InvestmentsJul 8 2013

Safeguarding family values

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Finally, philanthropy can be an important role for a family office. The trend is for philanthropic families to seek more control over their giving rather than rely on gifts to third-party charities. Again, this trend concerns disintermediation and a desire to exercise more control over charitable work.

But how do less wealthy families operate in this way? For some, generally with liquid assets in the tens of millions, they could consider using a private investment office or a multi-family office, which are set up to operate in the same way as single family offices but for a range of different families. But for most families this is not feasible. Nevertheless, if one thinks through the reasons behind setting up the office, there are some lessons to be learnt for all of us. Firstly, the very rich are interested in knowing what they are paying for from third-party services; all of us could and should be much more enquiring about fees payable to our advisers and managers. They also want to know if the money the advisers make is skewed towards any particular outcome, in case they perhaps make much more money from one asset class over another.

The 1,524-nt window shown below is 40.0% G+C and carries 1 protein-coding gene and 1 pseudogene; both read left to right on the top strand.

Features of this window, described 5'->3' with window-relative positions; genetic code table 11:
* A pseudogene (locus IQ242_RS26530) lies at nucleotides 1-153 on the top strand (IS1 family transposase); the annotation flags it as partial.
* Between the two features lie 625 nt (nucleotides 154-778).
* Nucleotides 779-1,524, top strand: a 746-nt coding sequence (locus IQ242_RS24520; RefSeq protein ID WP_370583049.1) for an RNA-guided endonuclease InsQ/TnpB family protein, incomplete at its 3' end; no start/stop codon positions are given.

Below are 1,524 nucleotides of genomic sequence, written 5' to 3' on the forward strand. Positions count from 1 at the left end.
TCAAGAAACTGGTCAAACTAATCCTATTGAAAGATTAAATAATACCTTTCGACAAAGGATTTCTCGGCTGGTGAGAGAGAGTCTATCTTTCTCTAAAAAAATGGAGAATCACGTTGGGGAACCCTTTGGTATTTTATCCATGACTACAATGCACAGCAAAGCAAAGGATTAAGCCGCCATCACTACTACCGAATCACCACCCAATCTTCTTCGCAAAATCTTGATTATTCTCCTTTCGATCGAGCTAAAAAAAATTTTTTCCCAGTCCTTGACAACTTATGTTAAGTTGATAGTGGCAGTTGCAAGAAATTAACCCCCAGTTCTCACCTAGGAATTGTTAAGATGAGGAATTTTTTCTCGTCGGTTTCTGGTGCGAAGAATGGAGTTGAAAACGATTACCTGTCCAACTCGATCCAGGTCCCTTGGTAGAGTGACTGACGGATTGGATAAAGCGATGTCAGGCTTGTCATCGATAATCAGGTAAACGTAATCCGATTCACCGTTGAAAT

William Drake is co-founder and chief executive of Lord North Street

Key points

■ Having a family office has become something of a fashion statement in recent years among the super rich

■ A main driver is control – the nature of entrepreneurs makes them controlling

■ Another driver is the desire to cut out the middleman